# NCTM Annual Conference 2017: Build the Story of Inference

Updated: Mar 4, 2018

We spent the last four days in beautiful San Antonio learning from many great stats educators (thanks Doug, Josh, and others) and eating tacos. Luke and Lindsey also facilitated a session titled: Statistics and the Redesigned SAT.

**Highlights: Simulation Based Inferential Thinking and Reasoning**

__Doug Tyson__ took us through the “Can you smell Parkinson’s?” activity, in which participants used simulation to model a chance process, made a dotplot of results, and then used the dotplot to try and answer a question.

__Josh Tabor__ took us through the “Does caffeine increase pulse rates?” activity, in which participants used simulation to model a chance process, made a dotplot of results, and then used the dotplot to try and answer a question.

Stats Medics went through the “__Does Beyonce write her own lyrics?__” activity, in which participants used simulation to model a chance process, made a dotplot of results, and then used the dotplot to try and answer a question.

Are you sensing a theme here? It became clear this weekend the power of simulations (and dotplots) to get students thinking inferentially. All of these activities are extremely accessible (no prior knowledge required) and allow us to get students to think and reason about significance testing and P-values without all of the formal language and calculations.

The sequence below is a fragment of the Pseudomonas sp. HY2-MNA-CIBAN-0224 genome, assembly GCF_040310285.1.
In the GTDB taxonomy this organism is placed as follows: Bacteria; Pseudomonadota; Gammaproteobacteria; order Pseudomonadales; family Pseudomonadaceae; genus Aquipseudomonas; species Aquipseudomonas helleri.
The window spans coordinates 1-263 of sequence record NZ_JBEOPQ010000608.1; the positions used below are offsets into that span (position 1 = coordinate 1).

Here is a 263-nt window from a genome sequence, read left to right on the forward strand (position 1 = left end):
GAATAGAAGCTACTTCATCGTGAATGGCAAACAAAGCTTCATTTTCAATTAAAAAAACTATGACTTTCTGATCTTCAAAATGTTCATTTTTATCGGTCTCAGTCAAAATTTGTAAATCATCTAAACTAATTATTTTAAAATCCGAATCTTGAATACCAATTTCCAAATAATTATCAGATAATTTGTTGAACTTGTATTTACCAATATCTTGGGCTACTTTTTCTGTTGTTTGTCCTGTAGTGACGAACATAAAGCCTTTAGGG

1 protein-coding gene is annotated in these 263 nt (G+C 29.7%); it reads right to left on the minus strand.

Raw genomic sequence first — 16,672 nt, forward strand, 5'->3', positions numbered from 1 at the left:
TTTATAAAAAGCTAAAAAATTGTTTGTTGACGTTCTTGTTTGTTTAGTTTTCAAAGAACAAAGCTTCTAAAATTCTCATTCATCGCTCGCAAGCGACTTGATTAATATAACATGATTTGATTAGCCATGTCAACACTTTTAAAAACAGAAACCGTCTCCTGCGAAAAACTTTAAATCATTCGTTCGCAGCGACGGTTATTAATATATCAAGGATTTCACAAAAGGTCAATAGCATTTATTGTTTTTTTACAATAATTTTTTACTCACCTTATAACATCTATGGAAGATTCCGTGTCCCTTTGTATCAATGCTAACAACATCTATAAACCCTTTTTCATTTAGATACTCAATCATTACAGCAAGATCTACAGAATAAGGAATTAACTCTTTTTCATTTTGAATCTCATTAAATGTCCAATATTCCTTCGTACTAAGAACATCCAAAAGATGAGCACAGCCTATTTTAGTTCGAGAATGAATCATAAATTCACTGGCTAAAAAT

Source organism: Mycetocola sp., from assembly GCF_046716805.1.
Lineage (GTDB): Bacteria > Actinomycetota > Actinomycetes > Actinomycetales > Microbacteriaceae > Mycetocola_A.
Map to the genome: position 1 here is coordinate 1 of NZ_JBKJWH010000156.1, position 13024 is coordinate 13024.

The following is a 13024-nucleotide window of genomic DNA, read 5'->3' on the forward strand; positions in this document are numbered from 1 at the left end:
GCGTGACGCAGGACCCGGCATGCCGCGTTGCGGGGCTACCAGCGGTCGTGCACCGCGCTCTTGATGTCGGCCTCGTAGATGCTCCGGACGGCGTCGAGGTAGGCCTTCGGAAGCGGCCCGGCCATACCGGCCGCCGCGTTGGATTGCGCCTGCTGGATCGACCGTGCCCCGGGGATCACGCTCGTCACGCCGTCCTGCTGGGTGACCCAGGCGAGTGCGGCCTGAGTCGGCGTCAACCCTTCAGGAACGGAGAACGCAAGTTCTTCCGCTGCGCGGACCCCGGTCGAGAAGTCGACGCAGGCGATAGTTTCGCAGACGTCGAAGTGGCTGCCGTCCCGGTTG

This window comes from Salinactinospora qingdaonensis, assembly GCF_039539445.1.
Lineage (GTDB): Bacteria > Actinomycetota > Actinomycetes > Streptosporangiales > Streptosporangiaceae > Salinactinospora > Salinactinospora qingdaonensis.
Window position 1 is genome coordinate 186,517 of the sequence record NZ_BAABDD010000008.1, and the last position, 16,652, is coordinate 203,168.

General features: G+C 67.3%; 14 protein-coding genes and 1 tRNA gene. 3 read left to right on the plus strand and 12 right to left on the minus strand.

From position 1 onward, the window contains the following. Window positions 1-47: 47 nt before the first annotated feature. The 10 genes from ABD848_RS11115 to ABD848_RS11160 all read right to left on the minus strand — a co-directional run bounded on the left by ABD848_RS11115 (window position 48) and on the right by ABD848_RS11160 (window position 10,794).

Inferential thinking and reasoning exists at many levels and must be grown throughout the school year. Here is a possible progression of questions that take students from the experience of the activity to the formality of significance testing:

**Questions for Inferential Thinking**

Is this result surprising?

How far is this result from what is expected?

Does the result provide some evidence for a claim?

How likely is it we would get this result, purely by chance?

Assuming some claim is true, what is the probability of getting this result (or more extreme) purely by chance?

Does this result provide convincing evidence for some claim?

These questions should not all happen in one lesson. In fact, it is probably best that there is time in between each of these questions. Students accumulate new knowledge throughout the year, which unlocks their ability to handle the next level of questioning (or to think about that question deeper). Think of the original activity and simulation as planting the seeds. We will then water the plant throughout the year until it blossoms when we get to formal significance testing.

One of the keys to this success is the teacher’s knowledge of the end goal and the thinking skills that students will need to reach this goal. I most certainly didn’t know this in my first years of teaching statistics (in my first year, I didn’t know what a P-value was until I got to that chapter!). But once I became familiar with the content, I realized that the whole course is designed to build up to the end goal: success in inference. And this success doesn’t happen purely by chance. We need to be intentional in growing ideas throughout the year, to build the story of inference.